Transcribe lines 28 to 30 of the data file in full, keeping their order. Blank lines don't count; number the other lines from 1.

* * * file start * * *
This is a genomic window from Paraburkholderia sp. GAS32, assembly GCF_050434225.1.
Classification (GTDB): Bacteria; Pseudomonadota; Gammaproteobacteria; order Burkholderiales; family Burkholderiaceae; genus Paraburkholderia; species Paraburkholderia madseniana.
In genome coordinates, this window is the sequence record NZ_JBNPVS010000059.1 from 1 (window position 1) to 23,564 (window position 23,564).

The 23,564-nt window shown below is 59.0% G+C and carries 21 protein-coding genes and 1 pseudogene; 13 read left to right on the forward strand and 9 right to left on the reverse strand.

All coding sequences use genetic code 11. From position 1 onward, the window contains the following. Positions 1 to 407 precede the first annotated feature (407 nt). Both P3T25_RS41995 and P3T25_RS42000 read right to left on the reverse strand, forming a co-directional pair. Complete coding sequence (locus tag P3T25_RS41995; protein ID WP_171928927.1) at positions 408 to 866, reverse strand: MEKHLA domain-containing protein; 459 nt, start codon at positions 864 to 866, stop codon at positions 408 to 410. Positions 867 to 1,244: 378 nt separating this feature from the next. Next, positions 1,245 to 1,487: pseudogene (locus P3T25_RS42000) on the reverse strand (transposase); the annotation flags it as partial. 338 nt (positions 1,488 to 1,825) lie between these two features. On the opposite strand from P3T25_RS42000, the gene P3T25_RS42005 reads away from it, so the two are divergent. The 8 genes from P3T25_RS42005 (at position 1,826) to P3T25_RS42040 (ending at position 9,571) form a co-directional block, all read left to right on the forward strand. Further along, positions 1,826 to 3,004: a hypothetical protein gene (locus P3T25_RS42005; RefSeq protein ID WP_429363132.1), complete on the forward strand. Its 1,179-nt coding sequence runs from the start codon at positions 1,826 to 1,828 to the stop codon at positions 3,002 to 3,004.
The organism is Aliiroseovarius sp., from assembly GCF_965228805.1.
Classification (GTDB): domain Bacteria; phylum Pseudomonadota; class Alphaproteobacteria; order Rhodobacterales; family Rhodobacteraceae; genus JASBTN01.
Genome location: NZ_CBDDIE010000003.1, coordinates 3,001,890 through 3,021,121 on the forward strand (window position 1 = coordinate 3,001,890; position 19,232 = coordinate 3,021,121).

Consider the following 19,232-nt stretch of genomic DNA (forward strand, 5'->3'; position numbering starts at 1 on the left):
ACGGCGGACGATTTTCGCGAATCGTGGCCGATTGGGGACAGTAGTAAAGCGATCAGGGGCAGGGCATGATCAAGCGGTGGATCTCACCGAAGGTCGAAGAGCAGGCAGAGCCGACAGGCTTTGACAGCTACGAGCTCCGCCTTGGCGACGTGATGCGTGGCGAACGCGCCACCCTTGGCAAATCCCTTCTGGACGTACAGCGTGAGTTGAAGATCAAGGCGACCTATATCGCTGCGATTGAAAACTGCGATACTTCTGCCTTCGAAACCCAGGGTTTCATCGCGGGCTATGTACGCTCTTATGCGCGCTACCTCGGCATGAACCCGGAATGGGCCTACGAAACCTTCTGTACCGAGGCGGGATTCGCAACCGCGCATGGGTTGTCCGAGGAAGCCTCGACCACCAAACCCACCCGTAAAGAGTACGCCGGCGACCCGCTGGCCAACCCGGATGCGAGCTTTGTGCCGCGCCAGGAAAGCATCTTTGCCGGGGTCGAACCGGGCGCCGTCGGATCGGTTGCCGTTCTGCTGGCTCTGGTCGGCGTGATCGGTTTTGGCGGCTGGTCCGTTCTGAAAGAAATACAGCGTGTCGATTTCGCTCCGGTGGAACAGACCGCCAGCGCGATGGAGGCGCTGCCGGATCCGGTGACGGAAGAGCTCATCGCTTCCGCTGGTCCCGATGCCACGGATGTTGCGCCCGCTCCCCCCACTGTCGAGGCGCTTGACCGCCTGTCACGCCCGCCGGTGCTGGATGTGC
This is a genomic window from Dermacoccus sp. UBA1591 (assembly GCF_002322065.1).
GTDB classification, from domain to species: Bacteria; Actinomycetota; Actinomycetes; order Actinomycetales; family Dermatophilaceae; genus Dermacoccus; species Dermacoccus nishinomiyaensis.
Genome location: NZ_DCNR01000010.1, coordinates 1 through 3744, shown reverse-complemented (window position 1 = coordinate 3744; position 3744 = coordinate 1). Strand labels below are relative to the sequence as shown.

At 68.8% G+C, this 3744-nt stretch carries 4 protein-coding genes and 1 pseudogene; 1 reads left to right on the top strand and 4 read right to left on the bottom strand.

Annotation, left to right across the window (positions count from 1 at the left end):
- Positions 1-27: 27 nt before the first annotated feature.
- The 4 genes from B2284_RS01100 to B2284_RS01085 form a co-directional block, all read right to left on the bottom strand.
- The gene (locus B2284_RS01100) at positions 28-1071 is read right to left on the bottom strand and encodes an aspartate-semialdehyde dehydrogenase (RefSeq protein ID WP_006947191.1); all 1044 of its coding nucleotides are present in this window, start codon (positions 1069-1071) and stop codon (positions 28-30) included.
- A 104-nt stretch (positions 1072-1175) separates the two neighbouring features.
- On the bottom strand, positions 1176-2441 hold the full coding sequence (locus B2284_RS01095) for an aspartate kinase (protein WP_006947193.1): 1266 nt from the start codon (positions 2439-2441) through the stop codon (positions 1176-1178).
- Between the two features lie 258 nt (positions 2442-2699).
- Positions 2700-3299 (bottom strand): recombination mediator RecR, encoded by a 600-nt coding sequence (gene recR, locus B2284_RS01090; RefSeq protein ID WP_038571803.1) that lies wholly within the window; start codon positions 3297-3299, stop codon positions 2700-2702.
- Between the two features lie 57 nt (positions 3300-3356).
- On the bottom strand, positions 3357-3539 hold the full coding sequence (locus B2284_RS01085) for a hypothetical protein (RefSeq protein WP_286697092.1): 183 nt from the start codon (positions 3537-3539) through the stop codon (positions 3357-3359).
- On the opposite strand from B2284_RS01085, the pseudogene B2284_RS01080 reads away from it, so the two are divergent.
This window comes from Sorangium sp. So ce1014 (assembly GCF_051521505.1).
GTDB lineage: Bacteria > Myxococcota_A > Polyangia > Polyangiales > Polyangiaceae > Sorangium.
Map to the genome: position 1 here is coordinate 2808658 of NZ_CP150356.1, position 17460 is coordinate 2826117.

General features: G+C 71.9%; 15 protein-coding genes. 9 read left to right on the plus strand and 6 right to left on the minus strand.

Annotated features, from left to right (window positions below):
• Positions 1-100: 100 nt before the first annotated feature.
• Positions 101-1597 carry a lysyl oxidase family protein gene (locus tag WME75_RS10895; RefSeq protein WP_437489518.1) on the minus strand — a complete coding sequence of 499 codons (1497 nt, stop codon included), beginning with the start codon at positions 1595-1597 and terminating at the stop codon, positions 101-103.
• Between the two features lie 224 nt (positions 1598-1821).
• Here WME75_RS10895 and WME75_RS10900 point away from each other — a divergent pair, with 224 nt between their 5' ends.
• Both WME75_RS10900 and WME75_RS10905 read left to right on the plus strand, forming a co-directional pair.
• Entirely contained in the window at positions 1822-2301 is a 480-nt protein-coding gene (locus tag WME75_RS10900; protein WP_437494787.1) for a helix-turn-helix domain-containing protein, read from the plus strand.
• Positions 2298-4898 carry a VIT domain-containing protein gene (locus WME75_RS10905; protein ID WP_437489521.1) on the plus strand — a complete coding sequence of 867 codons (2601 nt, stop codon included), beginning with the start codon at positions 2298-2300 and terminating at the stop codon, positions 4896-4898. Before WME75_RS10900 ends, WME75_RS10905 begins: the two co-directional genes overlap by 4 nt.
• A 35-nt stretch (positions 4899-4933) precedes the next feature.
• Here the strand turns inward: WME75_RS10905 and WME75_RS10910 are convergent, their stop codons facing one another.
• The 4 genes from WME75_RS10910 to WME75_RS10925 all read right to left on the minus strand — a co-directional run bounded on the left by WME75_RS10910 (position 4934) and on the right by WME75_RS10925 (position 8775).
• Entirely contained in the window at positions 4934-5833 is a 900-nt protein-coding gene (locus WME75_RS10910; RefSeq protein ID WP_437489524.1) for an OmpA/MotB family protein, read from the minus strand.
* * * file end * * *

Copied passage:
Map to the genome: position 1 here is coordinate 2808658 of NZ_CP150356.1, position 17460 is coordinate 2826117.

General features: G+C 71.9%; 15 protein-coding genes. 9 read left to right on the plus strand and 6 right to left on the minus strand.

Annotated features, from left to right (window positions below):